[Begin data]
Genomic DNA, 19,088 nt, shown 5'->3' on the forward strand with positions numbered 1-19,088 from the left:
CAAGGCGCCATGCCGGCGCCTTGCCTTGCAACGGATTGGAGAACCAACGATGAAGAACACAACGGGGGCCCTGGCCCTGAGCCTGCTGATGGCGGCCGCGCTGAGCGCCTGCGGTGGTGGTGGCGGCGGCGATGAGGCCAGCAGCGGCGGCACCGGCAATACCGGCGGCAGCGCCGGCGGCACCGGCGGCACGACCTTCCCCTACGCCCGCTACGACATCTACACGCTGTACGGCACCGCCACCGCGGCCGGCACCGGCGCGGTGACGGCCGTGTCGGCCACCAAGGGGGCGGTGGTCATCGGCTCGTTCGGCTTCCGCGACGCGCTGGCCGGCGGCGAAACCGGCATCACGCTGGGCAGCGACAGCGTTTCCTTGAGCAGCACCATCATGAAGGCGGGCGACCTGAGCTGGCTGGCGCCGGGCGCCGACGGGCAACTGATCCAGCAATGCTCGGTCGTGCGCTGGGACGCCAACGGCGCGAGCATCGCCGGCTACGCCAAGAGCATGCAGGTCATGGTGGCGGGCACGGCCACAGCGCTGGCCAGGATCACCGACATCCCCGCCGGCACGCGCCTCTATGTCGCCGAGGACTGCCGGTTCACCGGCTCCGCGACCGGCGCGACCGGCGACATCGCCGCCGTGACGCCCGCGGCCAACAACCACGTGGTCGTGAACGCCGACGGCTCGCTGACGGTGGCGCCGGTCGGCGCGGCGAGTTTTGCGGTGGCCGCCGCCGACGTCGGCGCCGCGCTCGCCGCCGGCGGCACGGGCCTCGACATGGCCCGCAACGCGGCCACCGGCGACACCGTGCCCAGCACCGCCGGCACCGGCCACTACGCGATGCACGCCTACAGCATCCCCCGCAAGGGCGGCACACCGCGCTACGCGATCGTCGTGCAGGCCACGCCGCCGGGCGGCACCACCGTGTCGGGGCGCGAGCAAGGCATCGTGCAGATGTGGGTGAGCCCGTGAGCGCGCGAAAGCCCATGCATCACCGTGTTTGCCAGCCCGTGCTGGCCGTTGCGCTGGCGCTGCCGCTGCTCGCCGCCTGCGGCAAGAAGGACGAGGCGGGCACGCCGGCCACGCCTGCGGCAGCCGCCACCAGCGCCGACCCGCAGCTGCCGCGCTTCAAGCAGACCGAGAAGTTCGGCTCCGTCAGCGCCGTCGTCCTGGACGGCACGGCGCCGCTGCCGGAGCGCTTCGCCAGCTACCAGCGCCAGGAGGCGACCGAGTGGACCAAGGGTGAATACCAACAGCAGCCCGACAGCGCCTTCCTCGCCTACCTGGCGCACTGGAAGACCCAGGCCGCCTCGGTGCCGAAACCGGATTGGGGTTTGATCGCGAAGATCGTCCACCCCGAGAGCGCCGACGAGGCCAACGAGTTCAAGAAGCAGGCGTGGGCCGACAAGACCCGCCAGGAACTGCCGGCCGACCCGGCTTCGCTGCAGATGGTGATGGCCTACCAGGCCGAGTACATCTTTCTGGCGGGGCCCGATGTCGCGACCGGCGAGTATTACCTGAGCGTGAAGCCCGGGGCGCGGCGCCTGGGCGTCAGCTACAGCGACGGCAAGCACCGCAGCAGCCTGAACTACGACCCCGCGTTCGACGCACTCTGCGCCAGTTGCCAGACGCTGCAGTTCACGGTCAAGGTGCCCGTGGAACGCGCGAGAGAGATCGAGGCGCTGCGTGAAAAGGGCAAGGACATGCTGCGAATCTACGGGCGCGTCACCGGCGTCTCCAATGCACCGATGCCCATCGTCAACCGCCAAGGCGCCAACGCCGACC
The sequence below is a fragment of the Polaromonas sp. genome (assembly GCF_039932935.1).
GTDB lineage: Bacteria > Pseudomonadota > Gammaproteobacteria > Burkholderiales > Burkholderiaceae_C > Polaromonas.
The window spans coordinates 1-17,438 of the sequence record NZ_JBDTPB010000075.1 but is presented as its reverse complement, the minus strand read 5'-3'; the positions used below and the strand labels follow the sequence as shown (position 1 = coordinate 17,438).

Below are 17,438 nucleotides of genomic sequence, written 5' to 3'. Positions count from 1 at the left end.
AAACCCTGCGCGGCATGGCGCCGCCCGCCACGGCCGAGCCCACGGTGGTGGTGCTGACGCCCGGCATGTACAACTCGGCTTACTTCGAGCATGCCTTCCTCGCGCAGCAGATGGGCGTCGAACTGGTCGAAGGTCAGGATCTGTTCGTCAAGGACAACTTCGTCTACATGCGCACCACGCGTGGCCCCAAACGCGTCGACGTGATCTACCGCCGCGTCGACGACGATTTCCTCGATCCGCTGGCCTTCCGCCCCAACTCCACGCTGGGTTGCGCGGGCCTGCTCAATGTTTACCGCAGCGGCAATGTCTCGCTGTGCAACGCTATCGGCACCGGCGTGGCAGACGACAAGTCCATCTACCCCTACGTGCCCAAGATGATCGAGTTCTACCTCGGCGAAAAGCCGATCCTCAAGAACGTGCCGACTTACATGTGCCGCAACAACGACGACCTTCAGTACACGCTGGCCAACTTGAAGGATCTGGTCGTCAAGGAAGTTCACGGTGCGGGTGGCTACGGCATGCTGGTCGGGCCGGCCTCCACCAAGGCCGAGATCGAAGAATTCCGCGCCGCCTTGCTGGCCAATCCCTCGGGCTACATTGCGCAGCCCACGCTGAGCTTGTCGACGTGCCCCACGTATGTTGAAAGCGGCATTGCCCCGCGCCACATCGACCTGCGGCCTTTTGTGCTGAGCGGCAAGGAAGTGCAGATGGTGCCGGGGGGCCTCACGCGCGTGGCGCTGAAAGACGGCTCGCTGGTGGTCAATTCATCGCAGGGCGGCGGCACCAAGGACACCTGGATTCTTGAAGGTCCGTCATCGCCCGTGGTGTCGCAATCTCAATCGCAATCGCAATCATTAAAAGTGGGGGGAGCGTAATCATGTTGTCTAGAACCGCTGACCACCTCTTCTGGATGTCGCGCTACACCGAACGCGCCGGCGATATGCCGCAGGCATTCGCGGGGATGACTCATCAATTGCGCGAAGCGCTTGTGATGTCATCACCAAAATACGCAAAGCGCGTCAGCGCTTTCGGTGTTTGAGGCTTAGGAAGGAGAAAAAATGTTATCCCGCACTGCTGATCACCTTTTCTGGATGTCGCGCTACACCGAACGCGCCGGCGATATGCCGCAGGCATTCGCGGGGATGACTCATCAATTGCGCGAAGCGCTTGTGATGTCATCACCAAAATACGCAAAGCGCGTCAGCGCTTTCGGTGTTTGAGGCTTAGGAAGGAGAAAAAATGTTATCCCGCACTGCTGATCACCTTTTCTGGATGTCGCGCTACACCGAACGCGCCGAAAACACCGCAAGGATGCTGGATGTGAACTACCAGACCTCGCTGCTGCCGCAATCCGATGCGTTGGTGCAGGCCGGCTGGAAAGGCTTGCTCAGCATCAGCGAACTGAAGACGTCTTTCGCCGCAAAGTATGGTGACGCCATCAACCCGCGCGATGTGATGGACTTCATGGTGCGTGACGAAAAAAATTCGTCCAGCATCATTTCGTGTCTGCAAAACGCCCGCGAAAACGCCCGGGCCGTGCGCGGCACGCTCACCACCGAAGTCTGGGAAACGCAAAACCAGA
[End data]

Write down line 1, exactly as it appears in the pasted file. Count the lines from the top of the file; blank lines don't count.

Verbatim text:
Genomic DNA, 19,088 nt, shown 5'->3' on the forward strand with positions numbered 1-19,088 from the left: